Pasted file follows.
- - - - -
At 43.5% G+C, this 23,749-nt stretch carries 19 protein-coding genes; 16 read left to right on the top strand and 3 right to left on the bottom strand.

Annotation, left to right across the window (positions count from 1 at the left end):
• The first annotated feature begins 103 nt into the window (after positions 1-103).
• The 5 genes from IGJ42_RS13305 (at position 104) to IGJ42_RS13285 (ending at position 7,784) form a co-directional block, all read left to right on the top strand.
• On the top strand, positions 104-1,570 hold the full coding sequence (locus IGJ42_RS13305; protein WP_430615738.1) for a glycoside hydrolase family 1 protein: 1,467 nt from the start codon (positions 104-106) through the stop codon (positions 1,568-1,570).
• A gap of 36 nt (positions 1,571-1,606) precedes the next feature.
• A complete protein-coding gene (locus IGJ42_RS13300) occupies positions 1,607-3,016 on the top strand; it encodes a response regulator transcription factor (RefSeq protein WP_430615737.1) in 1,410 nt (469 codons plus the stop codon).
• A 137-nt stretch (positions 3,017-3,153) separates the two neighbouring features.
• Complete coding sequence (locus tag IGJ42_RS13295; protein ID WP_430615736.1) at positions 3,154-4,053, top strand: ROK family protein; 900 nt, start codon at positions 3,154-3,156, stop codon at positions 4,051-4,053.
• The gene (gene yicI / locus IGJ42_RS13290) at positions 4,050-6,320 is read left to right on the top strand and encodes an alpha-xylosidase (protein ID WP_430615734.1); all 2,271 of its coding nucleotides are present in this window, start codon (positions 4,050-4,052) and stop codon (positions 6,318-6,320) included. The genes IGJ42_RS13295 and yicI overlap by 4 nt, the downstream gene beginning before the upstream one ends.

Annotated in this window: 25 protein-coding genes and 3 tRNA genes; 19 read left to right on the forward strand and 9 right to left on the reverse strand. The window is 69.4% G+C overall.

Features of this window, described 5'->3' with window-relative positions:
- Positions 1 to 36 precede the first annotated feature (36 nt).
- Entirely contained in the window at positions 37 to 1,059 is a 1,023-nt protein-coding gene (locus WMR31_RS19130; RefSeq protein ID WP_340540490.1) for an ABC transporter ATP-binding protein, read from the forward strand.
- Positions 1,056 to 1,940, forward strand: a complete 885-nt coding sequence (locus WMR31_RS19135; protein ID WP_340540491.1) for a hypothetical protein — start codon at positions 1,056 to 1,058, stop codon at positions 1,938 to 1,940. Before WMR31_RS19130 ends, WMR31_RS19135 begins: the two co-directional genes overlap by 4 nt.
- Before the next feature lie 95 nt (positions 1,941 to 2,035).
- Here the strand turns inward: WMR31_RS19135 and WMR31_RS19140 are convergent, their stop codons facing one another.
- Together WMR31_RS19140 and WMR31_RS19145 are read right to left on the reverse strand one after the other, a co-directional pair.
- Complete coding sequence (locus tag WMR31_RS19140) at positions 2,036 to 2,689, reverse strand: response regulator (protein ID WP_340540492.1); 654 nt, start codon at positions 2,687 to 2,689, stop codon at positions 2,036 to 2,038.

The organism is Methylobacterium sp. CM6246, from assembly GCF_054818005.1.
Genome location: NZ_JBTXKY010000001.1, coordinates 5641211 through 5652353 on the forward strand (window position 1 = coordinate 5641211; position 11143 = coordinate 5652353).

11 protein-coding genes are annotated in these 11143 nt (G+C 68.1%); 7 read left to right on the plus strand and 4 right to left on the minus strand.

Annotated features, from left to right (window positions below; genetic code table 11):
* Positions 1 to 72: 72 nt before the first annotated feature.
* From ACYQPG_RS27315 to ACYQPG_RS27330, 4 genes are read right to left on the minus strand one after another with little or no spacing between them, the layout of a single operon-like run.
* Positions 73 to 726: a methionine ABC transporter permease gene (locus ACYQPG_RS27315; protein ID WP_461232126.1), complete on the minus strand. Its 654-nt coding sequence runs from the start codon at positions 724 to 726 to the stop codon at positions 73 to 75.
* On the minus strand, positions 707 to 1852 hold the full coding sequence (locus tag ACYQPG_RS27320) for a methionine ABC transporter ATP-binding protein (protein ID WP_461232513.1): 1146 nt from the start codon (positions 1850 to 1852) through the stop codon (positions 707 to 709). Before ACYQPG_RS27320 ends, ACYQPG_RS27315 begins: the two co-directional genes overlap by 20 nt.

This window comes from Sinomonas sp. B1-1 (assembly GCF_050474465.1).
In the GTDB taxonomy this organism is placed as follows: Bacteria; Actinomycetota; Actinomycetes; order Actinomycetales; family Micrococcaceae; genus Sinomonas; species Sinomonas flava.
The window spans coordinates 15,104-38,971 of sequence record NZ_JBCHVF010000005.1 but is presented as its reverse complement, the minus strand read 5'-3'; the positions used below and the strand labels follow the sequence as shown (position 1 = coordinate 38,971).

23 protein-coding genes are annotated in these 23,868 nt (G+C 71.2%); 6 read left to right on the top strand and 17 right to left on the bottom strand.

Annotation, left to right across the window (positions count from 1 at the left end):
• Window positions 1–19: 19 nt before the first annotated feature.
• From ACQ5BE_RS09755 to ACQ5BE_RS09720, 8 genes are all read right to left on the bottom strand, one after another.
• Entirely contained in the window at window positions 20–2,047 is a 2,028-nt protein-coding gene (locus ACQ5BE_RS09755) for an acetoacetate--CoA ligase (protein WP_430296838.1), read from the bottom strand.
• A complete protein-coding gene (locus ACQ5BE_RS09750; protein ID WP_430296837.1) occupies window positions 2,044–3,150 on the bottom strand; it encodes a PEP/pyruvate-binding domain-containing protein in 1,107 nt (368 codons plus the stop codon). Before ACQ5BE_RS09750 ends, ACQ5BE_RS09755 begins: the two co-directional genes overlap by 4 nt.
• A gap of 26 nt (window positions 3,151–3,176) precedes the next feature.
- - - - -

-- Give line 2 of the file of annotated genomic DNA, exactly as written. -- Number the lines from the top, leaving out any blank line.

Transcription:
Annotation, left to right across the window (positions count from 1 at the left end):